An AI chatbot which can eloquently pump out essays, summaries, and short stories has been banned in Western Australia's public schools ahead of the start of the school year.
WA is the latest Australian jurisdiction to ban ChatGPT, following New South Wales, Queensland, and Tasmania.
WA Education Department Director General Lisa Rodgers told ABC Radio Perth the website would be blocked via a firewall.
"There's no doubt it's incredible technology ... and it could present exciting opportunities, but for us, we consider a lot of third-party applications ... in this case, I've asked for access to be blocked," she said.
"[The public school server] is a huge network, it does take a while, but it will all be done by Wednesday."
ChatGPT, or Chat Generative Pre-Trained Transformer, can produce a variety of written responses from songs and poems to computer code and exam responses.
While some industries are finding the technology helpful, the tool has left universities and schools across the world feeling anxious.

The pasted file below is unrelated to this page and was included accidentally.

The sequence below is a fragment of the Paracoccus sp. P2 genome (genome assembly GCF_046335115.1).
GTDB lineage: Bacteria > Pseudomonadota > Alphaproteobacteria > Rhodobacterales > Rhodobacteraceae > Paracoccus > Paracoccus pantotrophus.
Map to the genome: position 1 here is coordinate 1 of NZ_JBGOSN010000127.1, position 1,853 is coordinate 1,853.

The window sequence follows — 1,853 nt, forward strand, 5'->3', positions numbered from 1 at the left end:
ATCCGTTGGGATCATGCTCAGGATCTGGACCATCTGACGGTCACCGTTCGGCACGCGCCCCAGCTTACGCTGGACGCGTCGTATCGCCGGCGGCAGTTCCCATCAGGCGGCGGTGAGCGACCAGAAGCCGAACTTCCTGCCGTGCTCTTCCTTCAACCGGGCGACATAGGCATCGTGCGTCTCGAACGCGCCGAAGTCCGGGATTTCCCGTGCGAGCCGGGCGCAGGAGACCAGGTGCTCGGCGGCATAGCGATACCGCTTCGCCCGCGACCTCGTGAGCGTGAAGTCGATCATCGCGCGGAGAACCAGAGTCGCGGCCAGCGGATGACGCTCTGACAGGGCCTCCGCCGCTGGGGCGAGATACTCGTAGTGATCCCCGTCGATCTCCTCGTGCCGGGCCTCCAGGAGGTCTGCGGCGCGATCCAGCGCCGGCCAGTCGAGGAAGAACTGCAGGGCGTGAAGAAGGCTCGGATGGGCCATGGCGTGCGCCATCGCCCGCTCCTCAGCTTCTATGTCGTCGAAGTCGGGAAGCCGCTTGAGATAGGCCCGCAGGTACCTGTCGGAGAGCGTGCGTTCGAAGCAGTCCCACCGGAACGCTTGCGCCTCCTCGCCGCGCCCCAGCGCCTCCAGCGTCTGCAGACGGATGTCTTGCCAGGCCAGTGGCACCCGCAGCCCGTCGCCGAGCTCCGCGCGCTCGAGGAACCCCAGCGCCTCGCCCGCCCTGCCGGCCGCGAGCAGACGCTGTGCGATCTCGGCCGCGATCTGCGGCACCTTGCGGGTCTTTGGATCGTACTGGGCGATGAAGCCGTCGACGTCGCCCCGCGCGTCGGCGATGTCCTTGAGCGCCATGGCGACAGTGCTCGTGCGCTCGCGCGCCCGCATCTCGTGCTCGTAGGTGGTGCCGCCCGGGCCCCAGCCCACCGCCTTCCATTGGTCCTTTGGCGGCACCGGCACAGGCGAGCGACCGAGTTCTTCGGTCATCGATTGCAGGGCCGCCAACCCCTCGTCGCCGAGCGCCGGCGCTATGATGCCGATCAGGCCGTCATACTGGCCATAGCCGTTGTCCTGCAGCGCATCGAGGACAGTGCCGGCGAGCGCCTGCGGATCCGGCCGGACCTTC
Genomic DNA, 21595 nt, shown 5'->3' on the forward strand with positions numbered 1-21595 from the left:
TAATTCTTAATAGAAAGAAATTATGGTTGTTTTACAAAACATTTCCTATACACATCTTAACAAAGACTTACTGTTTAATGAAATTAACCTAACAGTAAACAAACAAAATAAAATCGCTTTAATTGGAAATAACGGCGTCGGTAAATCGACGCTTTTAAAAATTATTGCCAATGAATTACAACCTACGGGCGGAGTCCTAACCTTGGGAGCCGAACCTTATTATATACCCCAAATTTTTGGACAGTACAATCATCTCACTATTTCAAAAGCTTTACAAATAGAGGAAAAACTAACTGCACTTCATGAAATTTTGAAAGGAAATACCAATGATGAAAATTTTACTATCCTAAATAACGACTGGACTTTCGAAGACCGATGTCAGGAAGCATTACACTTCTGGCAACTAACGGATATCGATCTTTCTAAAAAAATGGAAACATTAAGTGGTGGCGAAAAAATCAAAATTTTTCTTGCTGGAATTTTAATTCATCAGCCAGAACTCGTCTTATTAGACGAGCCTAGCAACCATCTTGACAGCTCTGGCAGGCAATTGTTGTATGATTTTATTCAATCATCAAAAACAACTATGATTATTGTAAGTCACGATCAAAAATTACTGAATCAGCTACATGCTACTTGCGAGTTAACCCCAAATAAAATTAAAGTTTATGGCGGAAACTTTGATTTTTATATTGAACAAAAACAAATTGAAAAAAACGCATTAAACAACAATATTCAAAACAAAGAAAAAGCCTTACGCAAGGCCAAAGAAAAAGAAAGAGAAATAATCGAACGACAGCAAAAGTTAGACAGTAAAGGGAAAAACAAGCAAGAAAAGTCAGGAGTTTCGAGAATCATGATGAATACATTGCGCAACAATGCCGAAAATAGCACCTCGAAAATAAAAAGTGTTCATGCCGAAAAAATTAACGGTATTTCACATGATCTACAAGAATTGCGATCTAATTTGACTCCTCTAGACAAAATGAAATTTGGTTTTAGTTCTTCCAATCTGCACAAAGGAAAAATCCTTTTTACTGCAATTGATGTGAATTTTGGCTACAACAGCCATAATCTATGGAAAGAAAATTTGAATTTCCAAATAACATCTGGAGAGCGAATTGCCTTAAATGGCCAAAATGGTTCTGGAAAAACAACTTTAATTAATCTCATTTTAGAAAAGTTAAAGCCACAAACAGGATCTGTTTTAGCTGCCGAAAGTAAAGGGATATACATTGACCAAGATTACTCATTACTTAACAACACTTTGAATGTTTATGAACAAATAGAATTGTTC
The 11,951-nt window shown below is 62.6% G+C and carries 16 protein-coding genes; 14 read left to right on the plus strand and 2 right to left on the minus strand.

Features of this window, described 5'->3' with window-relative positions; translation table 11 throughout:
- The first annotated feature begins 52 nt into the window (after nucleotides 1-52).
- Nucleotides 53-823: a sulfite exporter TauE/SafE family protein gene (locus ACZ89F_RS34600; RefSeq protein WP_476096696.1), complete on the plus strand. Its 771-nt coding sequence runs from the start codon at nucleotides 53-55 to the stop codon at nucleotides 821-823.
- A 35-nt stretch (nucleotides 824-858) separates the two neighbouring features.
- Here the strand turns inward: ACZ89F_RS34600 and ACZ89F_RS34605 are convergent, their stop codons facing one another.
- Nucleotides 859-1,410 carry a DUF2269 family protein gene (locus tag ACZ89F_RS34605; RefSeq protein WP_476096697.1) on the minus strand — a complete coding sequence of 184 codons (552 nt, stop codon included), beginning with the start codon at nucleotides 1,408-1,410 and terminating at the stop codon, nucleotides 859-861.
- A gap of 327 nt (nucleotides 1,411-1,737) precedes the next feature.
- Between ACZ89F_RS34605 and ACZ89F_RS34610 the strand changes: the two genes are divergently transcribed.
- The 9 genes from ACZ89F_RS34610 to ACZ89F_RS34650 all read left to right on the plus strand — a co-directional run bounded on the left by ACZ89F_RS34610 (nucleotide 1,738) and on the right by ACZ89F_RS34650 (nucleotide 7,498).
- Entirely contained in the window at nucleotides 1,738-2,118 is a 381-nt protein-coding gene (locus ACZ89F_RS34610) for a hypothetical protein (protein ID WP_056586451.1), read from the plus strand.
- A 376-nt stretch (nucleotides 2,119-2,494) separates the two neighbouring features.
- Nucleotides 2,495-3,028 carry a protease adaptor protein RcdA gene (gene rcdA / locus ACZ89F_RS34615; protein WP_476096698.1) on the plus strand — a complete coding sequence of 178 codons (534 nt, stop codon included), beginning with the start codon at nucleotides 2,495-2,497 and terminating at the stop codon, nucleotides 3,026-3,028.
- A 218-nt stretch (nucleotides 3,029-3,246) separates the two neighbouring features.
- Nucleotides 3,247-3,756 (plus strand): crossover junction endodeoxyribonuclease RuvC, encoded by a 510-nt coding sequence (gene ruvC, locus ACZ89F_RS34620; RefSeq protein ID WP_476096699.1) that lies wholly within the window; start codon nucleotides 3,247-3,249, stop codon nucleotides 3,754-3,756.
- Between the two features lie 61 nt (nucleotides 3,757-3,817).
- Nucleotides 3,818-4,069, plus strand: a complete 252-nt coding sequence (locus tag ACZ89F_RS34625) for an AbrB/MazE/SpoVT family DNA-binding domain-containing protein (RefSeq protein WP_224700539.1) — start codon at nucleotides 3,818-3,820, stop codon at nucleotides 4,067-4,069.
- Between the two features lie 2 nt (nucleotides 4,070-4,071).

Some institutions and education departments are rewriting exam questions, updating plagiarism policies, or straight-out banning the tool — worried students could use it to cheat in exams and assignments.
Teachers on alert for home-use of tool
Ms Rodgers downplayed concerns students would still be able to access the tool at home.
She said teachers generally know their students well enough to spot cheating and plagiarism in homework.
"They know student's particular strengths and weaknesses," she said.
"In order to teach, we need to know what that student's mastered, what the gaps in their learning are and that fundamentally prompts the next teaching step."
She said students were assessed multiple times in a range of ways, including in-class assessments, homework, and informal discussion.
Technology to detect chatbot not on radar
Students who spoke to the ABC last week had a mixed view on ChatGPT, with some finding it helpful to understand a topic and get started on an assessment, while others were concerned the tool undermines integrity.
Ms Rodgers said the education department was not looking to deploy technology to detect work created by ChatGPT.
"A lot of the work is done in class, and of course students won't be able to access ChatGPT," she said.
"SCASA — the School Curriculum Standard Authority — will be updating their guidelines in regards to the WA Certificate of Education and providing information on this type of generative AI technology," she said.
"But if it's a high-stakes assessment, we already have things in place that make sure those exams are invigilated, and they're taken under conditions that are quite strict and rigorous."